Nuclear waste not, want not

The shape of the UK’s nuclear future is slowly beginning to emerge. A previously confidential report released alongside the government’s statement on nuclear energy reveals a list of sites deemed the most suitable to host a new generation of nuclear power stations.

It came as little surprise to anyone that the parts of the UK thought most conducive to a shiny new nuclear generator are those currently mucking along with an increasingly shabby old one.

The names of the nuclear future are very likely to be familiar from its past and present — the likes of Hinkley Point, Sizewell, or Dungeness. The report — prepared by consultants for the DTI — is not government policy, but there are many compelling reasons to site nuclear new-build on the remains of the old.

The most compelling of all is surely the likely level of acceptance by the local communities concerned.

Where a nuclear plant already exists, the local population will in many cases have grown up in its shadow. They may work there themselves, or if not will probably know someone who does, and will certainly share in the economic spin-off benefits it brings.

In this context, upgrading to the latest nuclear technology will most likely be seen as a positive benefit, or at least viewed neutrally.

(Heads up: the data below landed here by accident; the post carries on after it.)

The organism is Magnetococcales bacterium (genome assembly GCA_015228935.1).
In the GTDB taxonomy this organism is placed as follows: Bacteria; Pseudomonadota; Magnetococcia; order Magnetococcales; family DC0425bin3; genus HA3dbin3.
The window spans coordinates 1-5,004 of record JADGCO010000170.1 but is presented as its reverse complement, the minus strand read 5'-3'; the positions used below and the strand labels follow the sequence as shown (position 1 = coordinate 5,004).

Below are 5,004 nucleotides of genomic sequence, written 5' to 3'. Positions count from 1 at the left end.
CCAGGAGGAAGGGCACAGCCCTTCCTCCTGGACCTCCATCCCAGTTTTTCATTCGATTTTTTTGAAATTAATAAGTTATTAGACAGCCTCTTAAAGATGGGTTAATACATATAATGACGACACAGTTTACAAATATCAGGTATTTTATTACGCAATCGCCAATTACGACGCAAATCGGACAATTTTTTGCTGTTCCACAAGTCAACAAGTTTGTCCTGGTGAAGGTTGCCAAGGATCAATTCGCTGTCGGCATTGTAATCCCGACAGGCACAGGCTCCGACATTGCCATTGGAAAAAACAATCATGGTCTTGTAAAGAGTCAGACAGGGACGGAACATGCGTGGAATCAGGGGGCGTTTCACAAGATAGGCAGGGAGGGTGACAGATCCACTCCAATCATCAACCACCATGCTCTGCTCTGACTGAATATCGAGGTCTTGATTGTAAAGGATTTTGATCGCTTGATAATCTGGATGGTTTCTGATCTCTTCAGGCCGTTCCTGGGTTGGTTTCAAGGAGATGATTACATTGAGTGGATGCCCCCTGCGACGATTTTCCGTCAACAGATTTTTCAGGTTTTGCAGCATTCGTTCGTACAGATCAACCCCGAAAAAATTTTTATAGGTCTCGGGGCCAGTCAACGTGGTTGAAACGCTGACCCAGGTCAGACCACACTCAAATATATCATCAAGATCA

The same would certainly not be true if a decision were made to build a plant in an area that previously considered itself nuclear-free. If the good people of, for example, Chichester, were told that they would soon be part of the nuclear family the uproar would be deafening.

So it is possible to imagine a reasonably painless transition from nuclear past to future as far as the power plant network is concerned. However, the same cannot be said of another, absolutely crucial, piece of the nuclear jigsaw.

This is the repository that will store the UK’s most dangerous nuclear waste for thousands of years. We don’t have one of those at the moment, and it has got to go somewhere.

The government’s Committee on Radioactive Waste Management hopes that wherever the repository ends up, the local community will welcome it with open arms, seduced by a mixture of jobs, subsidies, local regeneration and a place in the history books.

There might be some areas that fit the bill. It is also possible that one of the willing areas will have the right type of geology.

But you cannot help but feel that the repository — which is an indispensable element of our nuclear future — will go down in history as one of the most controversial engineering projects ever undertaken in the UK.

Andrew Lee, editor